* The details include his IP address,ISP,Operating System,Browser,Country,City,Langitude,Latitude and many more details.

This is a very good service. I was using this services for a long time. The service was really good and I used to trace the persons whom i used to meet online.
trace it

Hide MP3 audio inside GIF picture

How cool is that? It's really cool! You can send special messages in recorded audio that no one would even guess to your friend in picture format.
It's like combining 2 files to become 1 and when you run the combined file, it will by default display the picture. To listen to the audio that is embedded into the picture file, you'll need to manually load the combined file into Winamp.
Here's the test I did.

1. Combine audio (.mp3) with picture (.gif)
I use the command "copy picture.gif /b + audio.mp3 /b combined.gif" in DOS prompt.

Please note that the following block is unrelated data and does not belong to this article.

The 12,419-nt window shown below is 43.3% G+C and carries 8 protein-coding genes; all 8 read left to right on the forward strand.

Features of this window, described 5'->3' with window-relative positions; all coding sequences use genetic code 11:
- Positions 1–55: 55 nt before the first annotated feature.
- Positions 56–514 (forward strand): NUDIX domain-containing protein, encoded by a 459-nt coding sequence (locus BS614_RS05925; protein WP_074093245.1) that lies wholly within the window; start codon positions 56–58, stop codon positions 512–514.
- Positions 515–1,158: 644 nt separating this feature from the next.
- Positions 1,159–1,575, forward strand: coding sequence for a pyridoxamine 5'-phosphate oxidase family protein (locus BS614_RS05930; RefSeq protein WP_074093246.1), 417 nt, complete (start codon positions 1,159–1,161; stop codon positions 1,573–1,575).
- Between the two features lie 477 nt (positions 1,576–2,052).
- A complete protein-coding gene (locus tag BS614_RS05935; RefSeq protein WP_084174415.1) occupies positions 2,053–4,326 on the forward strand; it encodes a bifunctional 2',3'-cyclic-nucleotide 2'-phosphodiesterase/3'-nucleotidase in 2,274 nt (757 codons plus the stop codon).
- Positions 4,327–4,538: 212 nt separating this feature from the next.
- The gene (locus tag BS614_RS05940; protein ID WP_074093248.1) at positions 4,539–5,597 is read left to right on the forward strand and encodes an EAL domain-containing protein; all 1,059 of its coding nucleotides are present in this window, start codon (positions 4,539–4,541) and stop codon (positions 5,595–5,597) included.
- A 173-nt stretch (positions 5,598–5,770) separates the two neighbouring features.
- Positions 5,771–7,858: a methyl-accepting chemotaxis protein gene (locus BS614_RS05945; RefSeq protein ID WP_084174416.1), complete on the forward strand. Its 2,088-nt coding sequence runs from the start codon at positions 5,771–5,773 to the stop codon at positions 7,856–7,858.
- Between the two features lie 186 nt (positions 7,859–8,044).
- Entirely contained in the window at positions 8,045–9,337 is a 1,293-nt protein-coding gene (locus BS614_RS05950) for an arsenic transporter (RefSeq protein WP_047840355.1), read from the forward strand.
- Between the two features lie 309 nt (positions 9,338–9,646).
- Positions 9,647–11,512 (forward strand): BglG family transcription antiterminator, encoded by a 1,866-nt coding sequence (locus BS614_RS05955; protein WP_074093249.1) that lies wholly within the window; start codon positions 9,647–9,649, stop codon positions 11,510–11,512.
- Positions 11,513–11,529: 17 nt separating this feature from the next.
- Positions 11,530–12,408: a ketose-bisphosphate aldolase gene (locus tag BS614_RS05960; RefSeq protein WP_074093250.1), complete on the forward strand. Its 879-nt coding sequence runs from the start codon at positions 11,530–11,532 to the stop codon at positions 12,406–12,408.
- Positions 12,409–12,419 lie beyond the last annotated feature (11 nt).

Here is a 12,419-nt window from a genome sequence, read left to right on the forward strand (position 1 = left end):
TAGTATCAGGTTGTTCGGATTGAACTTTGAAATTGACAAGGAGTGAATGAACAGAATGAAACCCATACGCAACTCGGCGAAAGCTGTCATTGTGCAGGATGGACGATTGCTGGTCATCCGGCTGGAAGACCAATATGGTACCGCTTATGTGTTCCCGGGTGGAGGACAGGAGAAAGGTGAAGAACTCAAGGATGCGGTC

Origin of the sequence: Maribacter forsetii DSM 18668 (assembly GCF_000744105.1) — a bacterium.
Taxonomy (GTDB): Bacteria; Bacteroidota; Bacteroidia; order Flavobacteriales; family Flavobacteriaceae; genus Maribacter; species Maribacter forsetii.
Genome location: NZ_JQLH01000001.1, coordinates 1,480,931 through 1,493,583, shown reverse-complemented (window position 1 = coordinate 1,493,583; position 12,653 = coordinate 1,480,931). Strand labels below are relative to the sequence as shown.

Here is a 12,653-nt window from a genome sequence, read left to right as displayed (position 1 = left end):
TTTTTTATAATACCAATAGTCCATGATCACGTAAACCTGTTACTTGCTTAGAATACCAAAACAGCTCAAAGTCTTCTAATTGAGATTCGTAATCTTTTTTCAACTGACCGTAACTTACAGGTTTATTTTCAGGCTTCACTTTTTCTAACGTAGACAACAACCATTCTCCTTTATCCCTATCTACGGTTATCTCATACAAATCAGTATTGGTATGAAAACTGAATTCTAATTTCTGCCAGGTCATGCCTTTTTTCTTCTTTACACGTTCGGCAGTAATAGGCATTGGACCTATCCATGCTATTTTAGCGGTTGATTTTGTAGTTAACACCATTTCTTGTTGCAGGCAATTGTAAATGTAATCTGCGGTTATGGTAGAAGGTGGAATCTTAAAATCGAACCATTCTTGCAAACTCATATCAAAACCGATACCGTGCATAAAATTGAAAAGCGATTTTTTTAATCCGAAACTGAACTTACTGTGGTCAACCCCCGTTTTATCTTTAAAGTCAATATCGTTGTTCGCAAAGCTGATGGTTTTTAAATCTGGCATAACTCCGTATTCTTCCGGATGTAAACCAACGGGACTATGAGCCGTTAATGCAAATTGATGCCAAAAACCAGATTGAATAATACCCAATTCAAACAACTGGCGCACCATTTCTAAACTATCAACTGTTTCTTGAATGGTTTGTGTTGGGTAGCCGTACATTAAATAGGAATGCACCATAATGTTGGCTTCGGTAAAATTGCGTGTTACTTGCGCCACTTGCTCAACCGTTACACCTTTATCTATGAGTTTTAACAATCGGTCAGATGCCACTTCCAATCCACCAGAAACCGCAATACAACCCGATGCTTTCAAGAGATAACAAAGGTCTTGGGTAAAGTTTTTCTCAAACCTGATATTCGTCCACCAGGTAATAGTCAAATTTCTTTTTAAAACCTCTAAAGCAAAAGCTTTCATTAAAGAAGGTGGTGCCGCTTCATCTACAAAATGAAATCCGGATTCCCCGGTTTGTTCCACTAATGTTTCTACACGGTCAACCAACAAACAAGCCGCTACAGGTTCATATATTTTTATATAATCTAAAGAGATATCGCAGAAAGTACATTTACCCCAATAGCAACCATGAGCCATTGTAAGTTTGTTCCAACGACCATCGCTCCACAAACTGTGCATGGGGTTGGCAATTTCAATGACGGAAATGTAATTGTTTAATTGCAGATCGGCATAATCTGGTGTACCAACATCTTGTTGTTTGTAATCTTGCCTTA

I look in my C: drive and now I have a new file "combined.gif"
I run the combined.gif file and it display the same picture as picture.gif.
I run Winamp and manually load the combined.gif, I am able to play the audio.mp3 sound. I tried to load combined.gif file into Windows Media Player and I can only see the picture.gif. No sound at all. Looks like Winamp can support this feature but not Windows Media Player.

2. Combine audio (.wav) with picture (.gif)
I use the same picture.gif but now I am combining the picture file with a .wav sound file. Wav is another type of sound format.
Used the same command "copy picture.gif /b + audio.wav /b combined.gif" in DOS prompt. I ran combined.gif and it is able to display the picture.gif picture file. Tried to load it into Winamp, doesn't play this time. Loaded the combined.gif into Windows Media Player, it also only display the picture but no sound.
Looks like only .mp3 sound format is supported.

3. Combine audio (.mp3) with picture (.jpg)
Since only mp3 works, we'll try combining mp3 with another type of picture format with is JPG.